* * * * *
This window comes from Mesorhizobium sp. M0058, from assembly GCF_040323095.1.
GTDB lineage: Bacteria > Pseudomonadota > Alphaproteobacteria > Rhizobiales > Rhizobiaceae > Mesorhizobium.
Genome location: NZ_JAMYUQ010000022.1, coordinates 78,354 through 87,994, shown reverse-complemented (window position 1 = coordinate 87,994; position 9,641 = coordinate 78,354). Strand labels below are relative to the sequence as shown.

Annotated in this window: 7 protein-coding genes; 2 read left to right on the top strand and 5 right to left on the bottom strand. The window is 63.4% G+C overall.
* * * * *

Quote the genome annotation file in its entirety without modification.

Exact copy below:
This window comes from Mesorhizobium sp. M0058, from assembly GCF_040323095.1.
GTDB lineage: Bacteria > Pseudomonadota > Alphaproteobacteria > Rhizobiales > Rhizobiaceae > Mesorhizobium.
Genome location: NZ_JAMYUQ010000022.1, coordinates 78,354 through 87,994, shown reverse-complemented (window position 1 = coordinate 87,994; position 9,641 = coordinate 78,354). Strand labels below are relative to the sequence as shown.

Annotated in this window: 7 protein-coding genes; 2 read left to right on the top strand and 5 right to left on the bottom strand. The window is 63.4% G+C overall.